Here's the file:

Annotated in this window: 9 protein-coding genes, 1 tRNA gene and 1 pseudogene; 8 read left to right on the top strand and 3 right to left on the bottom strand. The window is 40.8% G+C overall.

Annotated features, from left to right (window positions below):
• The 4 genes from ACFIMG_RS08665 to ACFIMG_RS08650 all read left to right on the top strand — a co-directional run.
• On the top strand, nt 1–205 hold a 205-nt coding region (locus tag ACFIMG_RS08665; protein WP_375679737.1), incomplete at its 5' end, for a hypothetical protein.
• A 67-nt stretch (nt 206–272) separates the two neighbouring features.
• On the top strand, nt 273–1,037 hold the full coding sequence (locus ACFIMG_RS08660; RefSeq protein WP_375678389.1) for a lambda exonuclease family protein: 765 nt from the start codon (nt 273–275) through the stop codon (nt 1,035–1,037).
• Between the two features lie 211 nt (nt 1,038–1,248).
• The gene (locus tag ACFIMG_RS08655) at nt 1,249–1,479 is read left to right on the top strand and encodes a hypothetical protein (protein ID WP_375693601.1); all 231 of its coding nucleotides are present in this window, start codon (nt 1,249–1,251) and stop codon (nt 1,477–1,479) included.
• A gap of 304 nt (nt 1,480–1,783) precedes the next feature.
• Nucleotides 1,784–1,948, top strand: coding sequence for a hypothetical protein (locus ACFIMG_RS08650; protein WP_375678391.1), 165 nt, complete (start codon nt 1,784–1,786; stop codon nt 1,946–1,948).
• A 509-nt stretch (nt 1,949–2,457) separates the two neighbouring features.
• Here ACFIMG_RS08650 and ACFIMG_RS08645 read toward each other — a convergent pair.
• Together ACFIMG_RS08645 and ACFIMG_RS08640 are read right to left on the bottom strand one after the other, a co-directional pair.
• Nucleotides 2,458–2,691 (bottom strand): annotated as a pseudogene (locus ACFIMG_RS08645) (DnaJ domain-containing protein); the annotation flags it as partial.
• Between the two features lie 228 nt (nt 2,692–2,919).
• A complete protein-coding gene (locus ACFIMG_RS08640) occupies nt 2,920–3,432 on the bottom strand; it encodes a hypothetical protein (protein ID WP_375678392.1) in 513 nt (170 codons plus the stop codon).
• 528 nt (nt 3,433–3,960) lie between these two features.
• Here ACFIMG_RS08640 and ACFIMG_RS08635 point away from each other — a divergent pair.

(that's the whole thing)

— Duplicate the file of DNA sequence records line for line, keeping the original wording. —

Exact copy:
Annotated in this window: 9 protein-coding genes, 1 tRNA gene and 1 pseudogene; 8 read left to right on the top strand and 3 right to left on the bottom strand. The window is 40.8% G+C overall.

Annotated features, from left to right (window positions below):
• The 4 genes from ACFIMG_RS08665 to ACFIMG_RS08650 all read left to right on the top strand — a co-directional run.
• On the top strand, nt 1–205 hold a 205-nt coding region (locus tag ACFIMG_RS08665; protein WP_375679737.1), incomplete at its 5' end, for a hypothetical protein.
• A 67-nt stretch (nt 206–272) separates the two neighbouring features.
• On the top strand, nt 273–1,037 hold the full coding sequence (locus ACFIMG_RS08660; RefSeq protein WP_375678389.1) for a lambda exonuclease family protein: 765 nt from the start codon (nt 273–275) through the stop codon (nt 1,035–1,037).
• Between the two features lie 211 nt (nt 1,038–1,248).
• The gene (locus tag ACFIMG_RS08655) at nt 1,249–1,479 is read left to right on the top strand and encodes a hypothetical protein (protein ID WP_375693601.1); all 231 of its coding nucleotides are present in this window, start codon (nt 1,249–1,251) and stop codon (nt 1,477–1,479) included.
• A gap of 304 nt (nt 1,480–1,783) precedes the next feature.
• Nucleotides 1,784–1,948, top strand: coding sequence for a hypothetical protein (locus ACFIMG_RS08650; protein WP_375678391.1), 165 nt, complete (start codon nt 1,784–1,786; stop codon nt 1,946–1,948).
• A 509-nt stretch (nt 1,949–2,457) separates the two neighbouring features.
• Here ACFIMG_RS08650 and ACFIMG_RS08645 read toward each other — a convergent pair.
• Together ACFIMG_RS08645 and ACFIMG_RS08640 are read right to left on the bottom strand one after the other, a co-directional pair.
• Nucleotides 2,458–2,691 (bottom strand): annotated as a pseudogene (locus ACFIMG_RS08645) (DnaJ domain-containing protein); the annotation flags it as partial.
• Between the two features lie 228 nt (nt 2,692–2,919).
• A complete protein-coding gene (locus ACFIMG_RS08640) occupies nt 2,920–3,432 on the bottom strand; it encodes a hypothetical protein (protein ID WP_375678392.1) in 513 nt (170 codons plus the stop codon).
• 528 nt (nt 3,433–3,960) lie between these two features.
• Here ACFIMG_RS08640 and ACFIMG_RS08635 point away from each other — a divergent pair.